When I was a kid – growing up in Roy, Washington, the things we did for fun were limited not by batteries, but by our imagination.  Electronics like video games and the like were simply not a part of the definition of fun.

Gasoline, heavy metal, and explosives were – but I’m getting ahead of myself…

It’s one of those things you talk about to your kids when you’re a grown up, you know, the “Back when I was a kid…” kinds of things –

One of the things I’d do often was ride the bike I used on my paper route out onto Fort Lewis, over by Chambers Lake, and just explore.  One of my customers was also a friend.  He had this late ‘60’s blue iron monster of a car.  No idea what the make was, and it had no distinguishing characteristics other than the following:

  1. It was blue.
  2. It had 4 doors.
  3. It had a V-8 engine.
  4. It had a suspension that rivaled the stiffness of the Sta-Puf Marshmallow® man.

Now there were two types of roads on Fort Lewis:

  1. The kind that had been surveyed, graded, paved, and marked by professionals, and had speed limit signs to keep you on the straight and narrow, so to speak….
  2. The kind that were unsurveyed, ungraded, unpaved, and were made by a teenager driving an M-60 tank. They most definitely didn’t have speed limit signs, because the roads were so rough that a sane person didn’t need them.

Now, sanity aside, guess which ones were the most fun to drive on?

…and guess whose car was just a touch inadequate to use on said roads?

Yup – My buddy Mike’s car with its Marshmallow Suspension just didn’t do too well out there … In fact – there was this one place where – well, the road wasn’t even a road… See, the water going out of Chambers Lake goes into what’s called Muck Creek… And just as it does – it goes under one of the paved roads.  The thing about this road and the bridge is neither of them were stressed for 60 ton M-60 tanks to drive across – so the Army had put this ford in beside the bridge for the tanks to cross the creek on.  Understand, this isn’t a ford as in Ford car – but ford as in “shallow spot in the stream” – they’d put huge blocks of concrete down so you could drive across/through the creek to get to the other side without sinking in.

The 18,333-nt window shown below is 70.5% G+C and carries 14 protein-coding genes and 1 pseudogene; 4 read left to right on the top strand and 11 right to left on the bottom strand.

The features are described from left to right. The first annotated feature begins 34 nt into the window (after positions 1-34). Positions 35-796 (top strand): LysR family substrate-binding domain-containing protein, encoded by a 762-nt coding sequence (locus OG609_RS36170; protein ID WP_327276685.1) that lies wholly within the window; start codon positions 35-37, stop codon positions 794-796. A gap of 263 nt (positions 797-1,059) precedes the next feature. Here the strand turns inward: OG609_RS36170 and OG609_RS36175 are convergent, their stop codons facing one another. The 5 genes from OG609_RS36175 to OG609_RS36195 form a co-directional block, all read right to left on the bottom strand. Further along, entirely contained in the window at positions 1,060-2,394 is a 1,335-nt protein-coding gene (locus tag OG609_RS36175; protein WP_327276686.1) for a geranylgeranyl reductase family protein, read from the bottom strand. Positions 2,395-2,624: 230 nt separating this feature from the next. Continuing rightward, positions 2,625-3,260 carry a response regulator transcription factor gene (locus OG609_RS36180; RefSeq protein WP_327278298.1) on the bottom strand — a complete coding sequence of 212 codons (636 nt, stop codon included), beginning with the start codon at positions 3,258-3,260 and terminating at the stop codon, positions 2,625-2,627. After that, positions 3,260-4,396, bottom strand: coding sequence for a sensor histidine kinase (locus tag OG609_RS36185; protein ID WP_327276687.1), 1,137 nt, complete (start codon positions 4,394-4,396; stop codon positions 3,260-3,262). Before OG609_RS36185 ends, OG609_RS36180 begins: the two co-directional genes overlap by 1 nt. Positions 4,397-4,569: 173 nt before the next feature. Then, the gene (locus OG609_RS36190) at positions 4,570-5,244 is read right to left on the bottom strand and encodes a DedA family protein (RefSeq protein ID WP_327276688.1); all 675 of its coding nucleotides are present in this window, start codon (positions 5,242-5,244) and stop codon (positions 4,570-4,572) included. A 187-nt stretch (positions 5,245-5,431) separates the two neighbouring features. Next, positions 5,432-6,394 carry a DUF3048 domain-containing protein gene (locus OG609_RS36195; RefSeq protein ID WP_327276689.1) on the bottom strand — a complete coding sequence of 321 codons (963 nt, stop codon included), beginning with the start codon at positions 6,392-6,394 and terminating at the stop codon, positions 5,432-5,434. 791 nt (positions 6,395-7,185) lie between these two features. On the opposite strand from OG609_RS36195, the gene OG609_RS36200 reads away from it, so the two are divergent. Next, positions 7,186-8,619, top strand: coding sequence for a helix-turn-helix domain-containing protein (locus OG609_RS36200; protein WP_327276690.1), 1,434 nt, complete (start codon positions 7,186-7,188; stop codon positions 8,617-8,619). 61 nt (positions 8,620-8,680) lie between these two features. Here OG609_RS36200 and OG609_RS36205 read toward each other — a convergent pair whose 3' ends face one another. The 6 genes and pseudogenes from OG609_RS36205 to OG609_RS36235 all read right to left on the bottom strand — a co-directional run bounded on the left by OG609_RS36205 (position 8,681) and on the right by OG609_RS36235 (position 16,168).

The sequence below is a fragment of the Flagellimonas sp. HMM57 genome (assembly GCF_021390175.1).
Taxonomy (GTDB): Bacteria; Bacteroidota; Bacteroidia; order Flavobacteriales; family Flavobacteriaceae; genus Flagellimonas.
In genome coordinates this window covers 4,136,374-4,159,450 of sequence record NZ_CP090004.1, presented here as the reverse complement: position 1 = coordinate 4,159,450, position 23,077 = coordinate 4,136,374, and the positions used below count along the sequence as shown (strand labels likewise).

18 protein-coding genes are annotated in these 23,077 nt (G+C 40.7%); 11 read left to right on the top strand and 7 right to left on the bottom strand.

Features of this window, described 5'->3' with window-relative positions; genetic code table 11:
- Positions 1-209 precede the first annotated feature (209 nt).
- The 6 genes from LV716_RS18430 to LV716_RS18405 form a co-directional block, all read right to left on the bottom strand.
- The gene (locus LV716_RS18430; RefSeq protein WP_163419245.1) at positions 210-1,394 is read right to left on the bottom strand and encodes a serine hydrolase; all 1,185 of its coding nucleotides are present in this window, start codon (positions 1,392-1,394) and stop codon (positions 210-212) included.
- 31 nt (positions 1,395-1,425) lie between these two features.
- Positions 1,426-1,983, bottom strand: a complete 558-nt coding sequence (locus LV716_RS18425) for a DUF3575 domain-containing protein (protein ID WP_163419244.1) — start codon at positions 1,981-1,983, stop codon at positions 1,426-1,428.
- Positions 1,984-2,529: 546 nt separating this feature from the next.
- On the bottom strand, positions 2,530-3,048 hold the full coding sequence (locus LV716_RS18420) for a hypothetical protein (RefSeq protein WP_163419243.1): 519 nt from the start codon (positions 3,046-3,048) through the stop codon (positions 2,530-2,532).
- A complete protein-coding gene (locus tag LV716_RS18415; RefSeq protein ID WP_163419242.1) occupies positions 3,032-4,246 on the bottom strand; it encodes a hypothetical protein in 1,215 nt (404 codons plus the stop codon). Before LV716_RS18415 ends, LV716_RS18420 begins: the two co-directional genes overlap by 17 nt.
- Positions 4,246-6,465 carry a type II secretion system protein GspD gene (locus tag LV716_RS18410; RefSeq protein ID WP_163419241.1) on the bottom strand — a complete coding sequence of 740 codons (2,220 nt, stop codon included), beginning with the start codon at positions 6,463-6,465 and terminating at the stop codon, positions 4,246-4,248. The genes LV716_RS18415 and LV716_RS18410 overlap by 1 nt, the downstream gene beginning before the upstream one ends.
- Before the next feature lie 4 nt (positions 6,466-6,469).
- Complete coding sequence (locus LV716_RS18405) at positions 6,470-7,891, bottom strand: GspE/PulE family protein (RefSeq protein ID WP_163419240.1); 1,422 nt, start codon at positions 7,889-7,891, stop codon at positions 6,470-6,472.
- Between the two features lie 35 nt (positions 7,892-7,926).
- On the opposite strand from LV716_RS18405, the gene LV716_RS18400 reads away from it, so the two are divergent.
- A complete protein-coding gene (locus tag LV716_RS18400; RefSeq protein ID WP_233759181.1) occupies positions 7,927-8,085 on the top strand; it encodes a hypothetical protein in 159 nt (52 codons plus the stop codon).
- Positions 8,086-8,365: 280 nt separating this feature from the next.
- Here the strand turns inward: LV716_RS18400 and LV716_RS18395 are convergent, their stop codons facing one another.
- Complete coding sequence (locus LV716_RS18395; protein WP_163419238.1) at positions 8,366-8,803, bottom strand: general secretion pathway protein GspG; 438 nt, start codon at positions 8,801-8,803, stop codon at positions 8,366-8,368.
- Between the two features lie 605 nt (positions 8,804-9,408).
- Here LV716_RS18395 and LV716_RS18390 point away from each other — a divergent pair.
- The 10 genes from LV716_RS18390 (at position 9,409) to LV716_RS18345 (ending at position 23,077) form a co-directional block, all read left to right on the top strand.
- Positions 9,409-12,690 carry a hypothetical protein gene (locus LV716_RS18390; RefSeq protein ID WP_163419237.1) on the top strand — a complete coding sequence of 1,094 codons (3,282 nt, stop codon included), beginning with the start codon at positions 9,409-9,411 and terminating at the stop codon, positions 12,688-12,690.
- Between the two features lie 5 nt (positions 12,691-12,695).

That is, if you were driving a tank.

Now somehow, Mike and I had decided, in that synergistic stupidity that only happens when young males make decisions together, in which the decisions made by a group of young males are far, far superior in both the quality and quantity of their stupidity than any one young male could possibly achieve on his own, that his car would be an absolutely optimal piece of equipment to get stuc – er – to drive through said creek, across the ford and up the other side. The fact that a perfectly good bridge was right there was completely irrelevant. Oh – I didn’t mention the fact that the banks of the creek at that point were actually rather steep, the rocks in that area were all round – like ball bearings, and scraping the bottom of the car on those rocks as you went down was to be expected.

That is, if you weren’t driving a tank.

So, Mike driving, we slowly coaxed the car down until water was washing over the tires – and then started up the other side – at which point things started scraping again and those old tires really didn’t work too well.  Now, being guys, the mentality there was simple: If a little power wasn’t getting us up the other side of the creek, well, more power would be better.



Mike’s old, smooth tires on the smooth, wet rocks of the creek bank simply didn’t offer any traction, and try as he might, all that hitting the gas did was dry off the rocks as the tires started steaming the creek water off them.